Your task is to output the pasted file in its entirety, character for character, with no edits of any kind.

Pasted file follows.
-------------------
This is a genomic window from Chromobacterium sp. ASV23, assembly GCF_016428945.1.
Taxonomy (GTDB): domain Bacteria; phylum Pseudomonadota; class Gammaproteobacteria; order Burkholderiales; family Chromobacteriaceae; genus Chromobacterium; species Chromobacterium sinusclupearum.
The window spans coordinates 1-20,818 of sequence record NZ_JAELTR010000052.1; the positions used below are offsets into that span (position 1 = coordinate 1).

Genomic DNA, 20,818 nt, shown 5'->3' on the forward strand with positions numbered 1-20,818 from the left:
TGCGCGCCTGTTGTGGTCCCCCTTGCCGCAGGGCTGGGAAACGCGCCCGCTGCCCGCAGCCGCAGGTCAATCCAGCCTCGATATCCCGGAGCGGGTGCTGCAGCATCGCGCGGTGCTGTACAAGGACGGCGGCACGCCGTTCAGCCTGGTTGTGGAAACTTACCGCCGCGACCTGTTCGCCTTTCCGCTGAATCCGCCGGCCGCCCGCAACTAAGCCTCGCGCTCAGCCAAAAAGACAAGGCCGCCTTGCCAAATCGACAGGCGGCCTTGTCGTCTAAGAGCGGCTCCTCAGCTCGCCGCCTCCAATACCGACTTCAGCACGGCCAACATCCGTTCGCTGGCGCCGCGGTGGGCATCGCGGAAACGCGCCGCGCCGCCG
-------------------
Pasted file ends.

This is a genomic window from Chromobacterium sp. ASV23, assembly GCF_016428945.1.
Taxonomy (GTDB): domain Bacteria; phylum Pseudomonadota; class Gammaproteobacteria; order Burkholderiales; family Chromobacteriaceae; genus Chromobacterium; species Chromobacterium sinusclupearum.
The window spans coordinates 1-20,818 of sequence record NZ_JAELTR010000052.1; the positions used below are offsets into that span (position 1 = coordinate 1).

Genomic DNA, 20,818 nt, shown 5'->3' on the forward strand with positions numbered 1-20,818 from the left:
TGCGCGCCTGTTGTGGTCCCCCTTGCCGCAGGGCTGGGAAACGCGCCCGCTGCCCGCAGCCGCAGGTCAATCCAGCCTCGATATCCCGGAGCGGGTGCTGCAGCATCGCGCGGTGCTGTACAAGGACGGCGGCACGCCGTTCAGCCTGGTTGTGGAAACTTACCGCCGCGACCTGTTCGCCTTTCCGCTGAATCCGCCGGCCGCCCGCAACTAAGCCTCGCGCTCAGCCAAAAAGACAAGGCCGCCTTGCCAAATCGACAGGCGGCCTTGTCGTCTAAGAGCGGCTCCTCAGCTCGCCGCCTCCAATACCGACTTCAGCACGGCCAACATCCGTTCGCTGGCGCCGCGGTGGGCATCGCGGAAACGCGCCGCGCCGCCG